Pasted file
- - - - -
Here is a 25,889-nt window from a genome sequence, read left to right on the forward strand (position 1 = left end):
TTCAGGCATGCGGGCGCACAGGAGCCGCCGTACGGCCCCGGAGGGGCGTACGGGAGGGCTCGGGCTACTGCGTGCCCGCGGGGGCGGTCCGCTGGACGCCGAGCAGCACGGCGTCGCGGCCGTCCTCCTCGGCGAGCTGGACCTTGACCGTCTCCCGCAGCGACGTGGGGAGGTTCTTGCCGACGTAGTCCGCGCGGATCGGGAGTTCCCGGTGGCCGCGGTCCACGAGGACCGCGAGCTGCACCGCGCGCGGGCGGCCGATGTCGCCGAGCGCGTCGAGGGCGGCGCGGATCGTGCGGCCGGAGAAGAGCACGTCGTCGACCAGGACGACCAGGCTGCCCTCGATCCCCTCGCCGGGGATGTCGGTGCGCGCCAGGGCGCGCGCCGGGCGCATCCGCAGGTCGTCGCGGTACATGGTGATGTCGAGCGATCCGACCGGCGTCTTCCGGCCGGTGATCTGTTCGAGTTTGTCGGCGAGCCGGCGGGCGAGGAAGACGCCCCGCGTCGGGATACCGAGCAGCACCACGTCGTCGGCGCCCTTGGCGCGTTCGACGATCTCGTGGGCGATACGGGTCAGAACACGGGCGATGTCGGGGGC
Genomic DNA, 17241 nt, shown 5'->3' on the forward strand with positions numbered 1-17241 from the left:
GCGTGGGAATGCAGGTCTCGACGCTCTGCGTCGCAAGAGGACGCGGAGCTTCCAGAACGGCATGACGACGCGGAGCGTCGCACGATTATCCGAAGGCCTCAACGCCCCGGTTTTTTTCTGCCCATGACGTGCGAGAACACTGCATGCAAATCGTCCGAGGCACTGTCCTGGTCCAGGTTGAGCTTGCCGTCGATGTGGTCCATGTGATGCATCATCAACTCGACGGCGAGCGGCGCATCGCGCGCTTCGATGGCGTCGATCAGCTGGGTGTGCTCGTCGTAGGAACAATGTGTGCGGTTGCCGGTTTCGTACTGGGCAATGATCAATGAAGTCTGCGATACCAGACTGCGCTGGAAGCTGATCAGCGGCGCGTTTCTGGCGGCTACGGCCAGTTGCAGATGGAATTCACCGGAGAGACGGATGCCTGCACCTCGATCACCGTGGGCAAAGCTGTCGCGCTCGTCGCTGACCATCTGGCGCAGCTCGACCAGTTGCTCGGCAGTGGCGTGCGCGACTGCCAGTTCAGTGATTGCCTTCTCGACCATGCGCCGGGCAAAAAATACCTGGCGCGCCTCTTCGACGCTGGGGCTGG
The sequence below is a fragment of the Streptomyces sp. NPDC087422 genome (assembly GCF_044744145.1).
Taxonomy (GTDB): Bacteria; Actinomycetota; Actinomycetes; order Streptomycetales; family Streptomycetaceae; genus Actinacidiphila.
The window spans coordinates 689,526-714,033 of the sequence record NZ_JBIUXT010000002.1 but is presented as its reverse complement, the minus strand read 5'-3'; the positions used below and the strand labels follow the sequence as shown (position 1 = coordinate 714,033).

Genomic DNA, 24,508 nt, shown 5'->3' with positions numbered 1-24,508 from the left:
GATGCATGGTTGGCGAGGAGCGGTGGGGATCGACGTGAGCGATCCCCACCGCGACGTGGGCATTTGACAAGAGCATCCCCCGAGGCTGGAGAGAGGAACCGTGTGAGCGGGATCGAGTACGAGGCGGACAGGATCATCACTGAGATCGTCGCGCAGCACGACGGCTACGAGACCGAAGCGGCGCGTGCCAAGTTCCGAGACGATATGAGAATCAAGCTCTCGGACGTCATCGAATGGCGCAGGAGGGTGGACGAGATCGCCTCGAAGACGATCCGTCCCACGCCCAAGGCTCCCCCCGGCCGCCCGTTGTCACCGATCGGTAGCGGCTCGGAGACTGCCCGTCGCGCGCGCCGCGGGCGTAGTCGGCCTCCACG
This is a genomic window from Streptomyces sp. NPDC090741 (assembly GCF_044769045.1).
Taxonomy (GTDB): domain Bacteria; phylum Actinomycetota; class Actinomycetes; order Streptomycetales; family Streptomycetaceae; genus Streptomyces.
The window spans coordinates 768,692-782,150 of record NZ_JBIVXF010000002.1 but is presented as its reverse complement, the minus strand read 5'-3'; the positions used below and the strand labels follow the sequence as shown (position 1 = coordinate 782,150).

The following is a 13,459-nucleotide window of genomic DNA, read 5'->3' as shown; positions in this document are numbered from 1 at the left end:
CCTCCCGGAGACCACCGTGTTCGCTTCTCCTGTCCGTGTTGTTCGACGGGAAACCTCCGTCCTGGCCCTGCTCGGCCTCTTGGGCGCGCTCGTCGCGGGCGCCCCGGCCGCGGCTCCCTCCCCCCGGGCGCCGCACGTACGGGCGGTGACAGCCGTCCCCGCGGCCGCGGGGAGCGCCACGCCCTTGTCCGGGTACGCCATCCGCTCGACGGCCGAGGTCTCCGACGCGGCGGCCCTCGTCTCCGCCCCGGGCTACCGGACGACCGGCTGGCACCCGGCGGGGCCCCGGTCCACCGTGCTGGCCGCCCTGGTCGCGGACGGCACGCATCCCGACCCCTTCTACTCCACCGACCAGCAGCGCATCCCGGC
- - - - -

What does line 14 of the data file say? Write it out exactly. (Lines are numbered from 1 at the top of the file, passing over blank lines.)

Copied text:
CCTCCCGGAGACCACCGTGTTCGCTTCTCCTGTCCGTGTTGTTCGACGGGAAACCTCCGTCCTGGCCCTGCTCGGCCTCTTGGGCGCGCTCGTCGCGGGCGCCCCGGCCGCGGCTCCCTCCCCCCGGGCGCCGCACGTACGGGCGGTGACAGCCGTCCCCGCGGCCGCGGGGAGCGCCACGCCCTTGTCCGGGTACGCCATCCGCTCGACGGCCGAGGTCTCCGACGCGGCGGCCCTCGTCTCCGCCCCGGGCTACCGGACGACCGGCTGGCACCCGGCGGGGCCCCGGTCCACCGTGCTGGCCGCCCTGGTCGCGGACGGCACGCATCCCGACCCCTTCTACTCCACCGACCAGCAGCGCATCCCGGC